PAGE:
All of these narratives work to bolster anti-democratic demagogues. A strongman at the helm promises continuity amid so much instability. Recep Tayyip Erdogan has been prime minister or president of Turkey for 20 years. Viktor Orban has held power in Hungary for 13 years and counting. The right-wing Serbian Progressive Party (SNS) has held power in Serbia since 2012. Far-right nationalists are seeing gains in Flanders, Sweden, Netherlands, Germany, Austria, Spain, Italy, and Northern Ireland, while already being strong in Hungary, Poland, Bulgaria, and North Macedonia. As their numbers grow in the European Parliament, they will be able to make more illiberal demands from the broader European Union.
Why should this matter to the United States? Firstly, as allies with shared economic and military goals, it is in our strategic interest that the European Union thrive and succeed. It is also in America’s moral interest that citizens around the world enjoy freedom and democracy and understand how sacred it is. Autocracy is never the answer to instability and precarity; it only leads to greater degradations of individual freedoms, dignity and human rights.
To counter disinformation, then, is not solely about regulating platforms or creating debunking videos. It entails articulating a set of values. It includes ensuring functioning institutions that are free of corruption and are responsive to the needs of their people. Voters need to see and feel democratic institutions working for them in their daily lives. Citizens need stable jobs, stable economies, pensions, unions, retirement plans, and universal health insurance. Public utilities need to be affordable, invested in, and maintained, staffed by dedicated employees who earn a living wage, and not privatized to boost profits. Governments and corporations must not worship at the altar of disruptive technologies, but invest in the adaptability of their populations to cope with seismic changes through future skills training and media literacy.
Importantly, countering disinformation includes investing in accurate and honest history, a commodity that is scarce on social media and which autocrats such as Orban and Putin purposefully undermine. In our obsession with science, technology, engineering, and math, we defund accurate and honest history at our peril. Support for historical scholarship is being eroded in both the United States and Europe; on both continents there are barely any jobs for those with history degrees, and history programs that once had hundreds of students have been reduced to two or three dozen. Nostalgia erases the worst parts of dictatorships; the study of history restores them only if there are any historians left.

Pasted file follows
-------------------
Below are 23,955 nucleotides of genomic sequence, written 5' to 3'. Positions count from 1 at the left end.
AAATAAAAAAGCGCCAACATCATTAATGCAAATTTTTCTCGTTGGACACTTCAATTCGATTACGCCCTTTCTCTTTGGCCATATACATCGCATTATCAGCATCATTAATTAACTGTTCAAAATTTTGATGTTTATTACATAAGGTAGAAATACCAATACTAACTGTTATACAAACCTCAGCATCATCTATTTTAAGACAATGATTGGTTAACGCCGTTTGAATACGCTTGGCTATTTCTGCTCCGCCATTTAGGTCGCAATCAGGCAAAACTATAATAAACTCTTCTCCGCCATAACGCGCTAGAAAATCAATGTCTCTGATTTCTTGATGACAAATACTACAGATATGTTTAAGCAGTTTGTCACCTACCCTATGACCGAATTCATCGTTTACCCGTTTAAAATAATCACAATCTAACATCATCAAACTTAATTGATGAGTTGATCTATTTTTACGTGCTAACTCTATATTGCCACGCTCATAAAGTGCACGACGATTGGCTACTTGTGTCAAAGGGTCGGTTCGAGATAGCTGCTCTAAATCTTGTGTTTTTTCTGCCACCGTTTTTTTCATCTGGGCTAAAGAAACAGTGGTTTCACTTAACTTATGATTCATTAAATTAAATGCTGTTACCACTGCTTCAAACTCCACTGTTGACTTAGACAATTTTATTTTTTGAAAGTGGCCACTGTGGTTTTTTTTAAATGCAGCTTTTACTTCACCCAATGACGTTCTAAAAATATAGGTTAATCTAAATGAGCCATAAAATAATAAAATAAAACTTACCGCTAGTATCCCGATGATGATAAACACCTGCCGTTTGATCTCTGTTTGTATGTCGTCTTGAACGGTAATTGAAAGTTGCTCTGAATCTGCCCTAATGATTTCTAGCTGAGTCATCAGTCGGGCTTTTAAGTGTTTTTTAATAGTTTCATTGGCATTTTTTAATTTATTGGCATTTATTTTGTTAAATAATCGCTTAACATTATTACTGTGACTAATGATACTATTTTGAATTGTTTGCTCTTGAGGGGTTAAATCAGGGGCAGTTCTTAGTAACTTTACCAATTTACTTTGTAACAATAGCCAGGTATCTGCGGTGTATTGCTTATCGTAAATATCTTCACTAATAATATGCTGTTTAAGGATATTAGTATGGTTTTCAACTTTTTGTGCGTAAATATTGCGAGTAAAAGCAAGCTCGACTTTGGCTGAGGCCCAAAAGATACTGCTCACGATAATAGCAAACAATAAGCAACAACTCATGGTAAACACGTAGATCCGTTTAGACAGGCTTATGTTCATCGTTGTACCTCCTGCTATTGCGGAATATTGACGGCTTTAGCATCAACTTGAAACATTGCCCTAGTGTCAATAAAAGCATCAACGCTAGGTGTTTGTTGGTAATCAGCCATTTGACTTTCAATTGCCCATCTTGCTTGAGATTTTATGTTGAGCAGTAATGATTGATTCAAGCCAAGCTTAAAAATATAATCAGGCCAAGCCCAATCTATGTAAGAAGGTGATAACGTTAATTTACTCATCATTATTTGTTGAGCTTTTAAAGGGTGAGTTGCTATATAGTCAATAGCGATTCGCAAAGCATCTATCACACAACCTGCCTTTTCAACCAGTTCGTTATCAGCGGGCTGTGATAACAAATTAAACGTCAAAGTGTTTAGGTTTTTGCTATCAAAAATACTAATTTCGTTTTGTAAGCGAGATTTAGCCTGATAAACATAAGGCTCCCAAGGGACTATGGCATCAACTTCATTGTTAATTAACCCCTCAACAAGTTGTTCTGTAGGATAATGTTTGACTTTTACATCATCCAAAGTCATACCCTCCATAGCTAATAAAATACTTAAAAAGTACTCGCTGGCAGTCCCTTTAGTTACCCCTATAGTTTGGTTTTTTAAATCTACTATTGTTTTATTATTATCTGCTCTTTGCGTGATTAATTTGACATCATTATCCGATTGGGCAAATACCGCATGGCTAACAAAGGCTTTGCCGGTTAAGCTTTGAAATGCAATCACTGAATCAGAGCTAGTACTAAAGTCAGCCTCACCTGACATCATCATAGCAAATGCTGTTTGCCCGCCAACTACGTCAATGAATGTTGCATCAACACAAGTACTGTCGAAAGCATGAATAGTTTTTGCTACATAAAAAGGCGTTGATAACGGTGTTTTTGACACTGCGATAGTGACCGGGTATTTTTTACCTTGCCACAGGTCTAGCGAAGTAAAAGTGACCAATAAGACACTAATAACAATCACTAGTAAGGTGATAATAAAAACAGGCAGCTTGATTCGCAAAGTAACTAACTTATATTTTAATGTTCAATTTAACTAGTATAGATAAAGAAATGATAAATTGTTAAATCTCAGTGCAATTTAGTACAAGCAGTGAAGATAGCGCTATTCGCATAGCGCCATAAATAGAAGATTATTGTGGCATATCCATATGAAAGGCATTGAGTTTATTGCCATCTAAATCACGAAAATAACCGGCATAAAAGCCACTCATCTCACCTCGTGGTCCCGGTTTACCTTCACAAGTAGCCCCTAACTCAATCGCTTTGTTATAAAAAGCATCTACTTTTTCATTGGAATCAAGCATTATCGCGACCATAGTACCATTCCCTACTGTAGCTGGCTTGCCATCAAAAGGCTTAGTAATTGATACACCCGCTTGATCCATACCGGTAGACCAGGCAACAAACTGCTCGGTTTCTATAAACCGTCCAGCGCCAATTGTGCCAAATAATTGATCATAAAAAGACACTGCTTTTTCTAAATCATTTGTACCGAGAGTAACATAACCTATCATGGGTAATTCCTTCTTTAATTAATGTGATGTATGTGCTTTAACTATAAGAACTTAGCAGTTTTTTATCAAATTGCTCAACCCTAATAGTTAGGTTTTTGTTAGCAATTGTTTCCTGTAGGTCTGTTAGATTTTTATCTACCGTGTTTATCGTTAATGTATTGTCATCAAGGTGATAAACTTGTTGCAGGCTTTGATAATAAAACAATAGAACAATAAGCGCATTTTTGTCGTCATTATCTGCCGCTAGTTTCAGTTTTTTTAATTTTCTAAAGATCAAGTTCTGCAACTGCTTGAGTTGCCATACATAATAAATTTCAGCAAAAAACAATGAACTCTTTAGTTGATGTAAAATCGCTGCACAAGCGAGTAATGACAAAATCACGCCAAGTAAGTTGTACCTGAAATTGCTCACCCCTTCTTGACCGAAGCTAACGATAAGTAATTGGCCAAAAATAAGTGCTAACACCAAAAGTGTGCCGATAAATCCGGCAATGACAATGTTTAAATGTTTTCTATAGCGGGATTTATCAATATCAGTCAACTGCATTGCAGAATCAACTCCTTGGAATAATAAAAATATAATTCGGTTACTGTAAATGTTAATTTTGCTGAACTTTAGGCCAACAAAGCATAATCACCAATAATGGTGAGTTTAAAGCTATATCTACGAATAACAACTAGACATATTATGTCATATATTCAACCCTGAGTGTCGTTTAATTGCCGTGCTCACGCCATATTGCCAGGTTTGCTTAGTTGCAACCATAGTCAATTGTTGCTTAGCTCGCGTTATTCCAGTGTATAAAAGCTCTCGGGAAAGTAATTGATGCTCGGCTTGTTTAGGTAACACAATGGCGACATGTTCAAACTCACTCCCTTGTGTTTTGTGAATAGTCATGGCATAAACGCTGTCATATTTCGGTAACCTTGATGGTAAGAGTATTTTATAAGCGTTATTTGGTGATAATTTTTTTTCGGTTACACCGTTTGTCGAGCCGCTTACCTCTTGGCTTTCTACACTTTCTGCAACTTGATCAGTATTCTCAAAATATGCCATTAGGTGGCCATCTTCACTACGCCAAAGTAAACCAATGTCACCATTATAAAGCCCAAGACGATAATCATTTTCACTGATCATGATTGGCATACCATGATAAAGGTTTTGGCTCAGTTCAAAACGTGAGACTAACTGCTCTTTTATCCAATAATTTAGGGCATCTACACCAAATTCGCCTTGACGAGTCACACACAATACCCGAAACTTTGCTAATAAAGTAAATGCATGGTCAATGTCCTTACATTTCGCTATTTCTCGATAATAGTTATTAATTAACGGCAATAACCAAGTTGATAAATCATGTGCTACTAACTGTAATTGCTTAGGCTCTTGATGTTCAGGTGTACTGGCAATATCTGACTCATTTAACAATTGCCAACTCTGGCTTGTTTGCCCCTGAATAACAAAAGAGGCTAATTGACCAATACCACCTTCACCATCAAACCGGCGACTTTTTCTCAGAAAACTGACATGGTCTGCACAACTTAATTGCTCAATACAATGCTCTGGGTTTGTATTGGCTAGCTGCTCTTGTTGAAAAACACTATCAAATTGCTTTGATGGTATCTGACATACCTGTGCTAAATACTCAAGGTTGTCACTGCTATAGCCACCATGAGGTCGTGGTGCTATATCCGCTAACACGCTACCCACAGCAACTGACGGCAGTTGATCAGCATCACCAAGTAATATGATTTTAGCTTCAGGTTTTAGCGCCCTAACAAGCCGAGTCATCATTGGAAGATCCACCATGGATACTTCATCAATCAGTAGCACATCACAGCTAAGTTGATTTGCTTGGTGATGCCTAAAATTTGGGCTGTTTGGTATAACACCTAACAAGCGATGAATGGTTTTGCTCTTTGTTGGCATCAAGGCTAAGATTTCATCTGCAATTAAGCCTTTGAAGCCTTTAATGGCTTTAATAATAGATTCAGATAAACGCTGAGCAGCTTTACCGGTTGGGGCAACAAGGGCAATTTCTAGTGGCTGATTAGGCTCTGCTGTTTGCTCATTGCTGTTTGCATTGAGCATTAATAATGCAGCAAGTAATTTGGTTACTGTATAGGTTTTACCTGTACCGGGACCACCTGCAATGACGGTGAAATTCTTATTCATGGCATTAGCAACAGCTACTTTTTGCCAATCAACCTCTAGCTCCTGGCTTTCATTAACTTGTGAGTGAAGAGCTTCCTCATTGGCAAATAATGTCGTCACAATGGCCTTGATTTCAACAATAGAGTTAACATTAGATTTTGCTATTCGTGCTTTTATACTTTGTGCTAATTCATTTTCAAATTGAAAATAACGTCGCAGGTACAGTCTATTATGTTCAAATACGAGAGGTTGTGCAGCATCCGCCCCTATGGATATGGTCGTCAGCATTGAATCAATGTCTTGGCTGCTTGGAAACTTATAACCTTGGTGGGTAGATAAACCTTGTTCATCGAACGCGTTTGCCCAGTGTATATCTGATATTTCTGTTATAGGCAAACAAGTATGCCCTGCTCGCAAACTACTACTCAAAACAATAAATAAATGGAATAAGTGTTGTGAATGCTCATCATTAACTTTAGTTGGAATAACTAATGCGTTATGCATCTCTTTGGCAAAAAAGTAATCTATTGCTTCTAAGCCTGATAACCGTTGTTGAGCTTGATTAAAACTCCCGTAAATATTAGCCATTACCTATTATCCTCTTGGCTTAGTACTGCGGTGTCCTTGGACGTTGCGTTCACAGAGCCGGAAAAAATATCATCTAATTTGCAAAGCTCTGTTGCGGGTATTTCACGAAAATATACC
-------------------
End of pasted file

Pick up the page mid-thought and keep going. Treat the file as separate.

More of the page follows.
The forces at work in Europe are warning signs for the United States. The more we let our historical literacy erode, the greater susceptibility we have to fantastical visions of the past that, in reality, never occurred. The more our institutions become corrupted and hijacked by the wealthiest and most powerful, the more fertile it becomes for conspiracy theories that create easy scapegoats for complex phenomena. The desire for cohesion plays into the populist playbook. In a world that faces such complexity, simple plain-language explanations become very powerful. The challenge before the public and private sectors is to be committed to shared prosperity and security that makes life better for individuals across the socio-economic spectrum.
Such forces are already here in the United States, on conspiratorial YouTube channels with millions of subscribers, and in the major political parties where anti-vaxxers compete for major party nominations. In the past, oceans have kept malign foreign influences from reaching America’s shores. But these waves comprise a different type of warfare, one that has already washed up on our beaches. If we are not careful, they will erode the very sand beneath our feet.
This article has been reprinted on the SCI website with the author’s permission. It is also posted on the Real Clear Politics website at bit.ly/3rEfqAk.